This Week In Capital Markets (11/6)

Many on the Sidelines Ahead of Vote, FOMC
Ed ZwirnNovember 6, 2000

Like the parable of the elephant sitting in the VW Beetle, whatever news the market itself has to offer over the next couple of weeks is likely to be crowded out by news from the wider world.

With bond market volume having slowed down over the past couple of weeks and a conspicuous lack of blockbuster issues in the corporate market, many are adopting a wait-and- see attitude.

Tuesday’s presidential election is shaping up to be the closest that anyone can remember. Thursday’s Producer Price Index (PPI) is likely to be the last news update worthy of influencing monetary policy ahead of the Nov. 15 Fed meeting.

The meeting’s timing after the election would presumably give the Fed a freer hand, but trends on the inflationary front are far from clear at this point. The most recently published indicators, Friday’s jobs numbers, saw October unemployment cling to its low 3.9 percent, but non-farm payrolls increased only moderately.

So unambiguous indicators are few and far between, and those predicting a change in rates are in the distinct minority.

In the meantime, the markets were relatively tame this week, with stocks zig-zagging and bond performance mixed in the final analysis.

Treasuries saw everything from five years and longer go down in price. Investment grade bonds, on the other hand, ended the week mixed, with spreads in certain sectors, such as financials, tightening slightly.

While issuance was up last week, at about $17.1 billion versus $12.1 billion the week before that, most of this continues to be concentrated at the very highest end of the credit spectrum.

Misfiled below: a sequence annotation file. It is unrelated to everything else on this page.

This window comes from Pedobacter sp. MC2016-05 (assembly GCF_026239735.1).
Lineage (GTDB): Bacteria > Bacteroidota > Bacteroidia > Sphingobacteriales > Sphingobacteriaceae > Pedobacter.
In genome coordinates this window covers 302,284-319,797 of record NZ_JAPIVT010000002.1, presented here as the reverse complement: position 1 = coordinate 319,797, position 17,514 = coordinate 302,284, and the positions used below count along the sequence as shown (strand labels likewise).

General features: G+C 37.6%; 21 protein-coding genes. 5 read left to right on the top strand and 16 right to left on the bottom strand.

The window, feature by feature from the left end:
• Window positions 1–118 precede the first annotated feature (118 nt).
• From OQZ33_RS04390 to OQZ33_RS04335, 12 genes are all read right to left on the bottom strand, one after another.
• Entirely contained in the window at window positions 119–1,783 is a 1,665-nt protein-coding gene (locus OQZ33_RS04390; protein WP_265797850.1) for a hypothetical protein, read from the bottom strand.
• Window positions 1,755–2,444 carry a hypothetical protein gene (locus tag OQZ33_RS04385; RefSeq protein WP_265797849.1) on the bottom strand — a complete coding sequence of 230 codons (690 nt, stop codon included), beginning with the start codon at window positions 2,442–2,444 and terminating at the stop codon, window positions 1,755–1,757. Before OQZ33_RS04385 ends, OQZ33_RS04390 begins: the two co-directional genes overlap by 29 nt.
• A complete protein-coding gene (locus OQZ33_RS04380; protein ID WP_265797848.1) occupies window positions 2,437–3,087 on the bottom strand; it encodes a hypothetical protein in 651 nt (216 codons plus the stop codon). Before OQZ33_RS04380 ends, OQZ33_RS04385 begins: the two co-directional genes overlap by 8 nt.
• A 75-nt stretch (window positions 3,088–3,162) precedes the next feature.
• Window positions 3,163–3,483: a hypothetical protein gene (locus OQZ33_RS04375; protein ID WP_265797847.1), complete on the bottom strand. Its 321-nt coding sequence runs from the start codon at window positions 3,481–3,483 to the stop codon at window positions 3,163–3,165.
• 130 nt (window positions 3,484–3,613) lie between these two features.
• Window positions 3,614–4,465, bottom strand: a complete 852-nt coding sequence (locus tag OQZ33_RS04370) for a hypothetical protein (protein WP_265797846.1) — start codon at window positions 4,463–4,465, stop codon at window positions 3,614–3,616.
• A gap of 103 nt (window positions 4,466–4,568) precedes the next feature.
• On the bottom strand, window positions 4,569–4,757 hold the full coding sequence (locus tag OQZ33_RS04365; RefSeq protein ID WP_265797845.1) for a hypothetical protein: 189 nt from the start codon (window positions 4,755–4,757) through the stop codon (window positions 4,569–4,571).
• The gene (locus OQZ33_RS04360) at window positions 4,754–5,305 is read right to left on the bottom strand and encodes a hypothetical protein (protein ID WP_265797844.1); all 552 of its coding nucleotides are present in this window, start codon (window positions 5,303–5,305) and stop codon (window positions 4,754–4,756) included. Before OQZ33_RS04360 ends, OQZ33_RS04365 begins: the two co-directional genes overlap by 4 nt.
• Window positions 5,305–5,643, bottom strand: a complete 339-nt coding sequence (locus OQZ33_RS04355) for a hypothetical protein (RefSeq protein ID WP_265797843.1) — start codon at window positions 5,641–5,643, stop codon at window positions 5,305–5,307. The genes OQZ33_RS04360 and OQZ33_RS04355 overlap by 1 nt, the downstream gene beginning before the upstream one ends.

After the enthusiastic reception accorded Fannie Mae’s $7 billion issuance of 10- and 30- year Benchmarks, Federal Home Loan Bank ended the week on a surprising note with a $3 billion two-year global offering. The issue, which was lead managed by Deutsche Bank and Barclays Plc, priced at a spread of 49 basis points above the 6.375 percent October 2002 Treasury note, meaning that FHLB had to give its usual concession and price the issue two basis points cheaper than the equivalent Fannie/Freddies.

Looking ahead, while there has still been no word about some of the larger issues, particularly in telecommunications, which were put on hold during October’s volatility, there are some new items that have cropped up in the intermediate-range pipeline:

  • Nisource, an Indiana utility, plans to privately sell $2 billion to $2.5 billion of senior notes in a range of maturities via Barclays and Credit Suisse First Boston. The company’s debt is rated Baa2 by Moody’s Investors Service and triple-B by Standard & Poor’s.
  • Charter Communications, the cable company controlled by billionaire Paul Allen, may sell $1.2 billion in bonds this year or next to finance network upgrades. The issue, to be managed by Morgan Stanley Dean Witter and Goldman Sachs, will likely be similar to the 10-year convertibles the company issued in January, which now have an interest rate of about 10.5 percent.
  • Frequent borrower Royal Ahold, a Netherlands-based supermarket concern, has been heard planning $1.57 billion of triple-B- plus bonds. No timeframe or other details have surfaced. The bonds will go to pay off a loan the firm is taking out for the purchase of a unit of Sara Lee.

In Junk:

  • Seagate Technology, the computer disk drive manufacturer, is preparing to begin a road show as soon as this week for the sale of $400 million of bonds to replace a bridge loan. The company is being taken private by a group that includes management, Chase Capital Partners and Goldman, Sachs. The bridge loan is part of a $1.3 billion high-yield financing package put together to finance the buyout.
  • Hercules Inc., a specialty-chemicals company, is likely to sell $375 million of notes to repay bank debt, possibly as early as this week. The company’s release pointed toward the issuance of seven-year unsecured debt. Donaldson, Lufkin & Jenrette and Credit Suisse First Boston are lead underwriters. The firm’s senior unsecured debt is rated Ba1 by Moody’s and double-B-plus by S&P.